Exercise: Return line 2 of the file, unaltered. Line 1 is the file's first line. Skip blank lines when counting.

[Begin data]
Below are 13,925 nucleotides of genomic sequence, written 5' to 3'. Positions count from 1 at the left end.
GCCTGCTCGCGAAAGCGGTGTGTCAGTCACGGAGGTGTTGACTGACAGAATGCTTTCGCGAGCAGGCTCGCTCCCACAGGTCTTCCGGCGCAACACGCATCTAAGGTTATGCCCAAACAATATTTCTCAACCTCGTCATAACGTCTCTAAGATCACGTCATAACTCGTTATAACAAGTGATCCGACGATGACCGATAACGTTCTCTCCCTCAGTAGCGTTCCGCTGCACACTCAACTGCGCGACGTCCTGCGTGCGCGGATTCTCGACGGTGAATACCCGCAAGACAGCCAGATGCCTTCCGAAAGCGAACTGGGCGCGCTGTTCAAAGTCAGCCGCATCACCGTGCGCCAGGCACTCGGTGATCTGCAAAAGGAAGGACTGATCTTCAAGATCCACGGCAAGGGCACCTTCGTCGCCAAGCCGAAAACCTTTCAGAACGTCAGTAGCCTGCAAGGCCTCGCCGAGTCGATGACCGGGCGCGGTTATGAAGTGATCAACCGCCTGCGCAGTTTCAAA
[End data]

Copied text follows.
GCCTGCTCGCGAAAGCGGTGTGTCAGTCACGGAGGTGTTGACTGACAGAATGCTTTCGCGAGCAGGCTCGCTCCCACAGGTCTTCCGGCGCAACACGCATCTAAGGTTATGCCCAAACAATATTTCTCAACCTCGTCATAACGTCTCTAAGATCACGTCATAACTCGTTATAACAAGTGATCCGACGATGACCGATAACGTTCTCTCCCTCAGTAGCGTTCCGCTGCACACTCAACTGCGCGACGTCCTGCGTGCGCGGATTCTCGACGGTGAATACCCGCAAGACAGCCAGATGCCTTCCGAAAGCGAACTGGGCGCGCTGTTCAAAGTCAGCCGCATCACCGTGCGCCAGGCACTCGGTGATCTGCAAAAGGAAGGACTGATCTTCAAGATCCACGGCAAGGGCACCTTCGTCGCCAAGCCGAAAACCTTTCAGAACGTCAGTAGCCTGCAAGGCCTCGCCGAGTCGATGACCGGGCGCGGTTATGAAGTGATCAACCGCCTGCGCAGTTTCAAA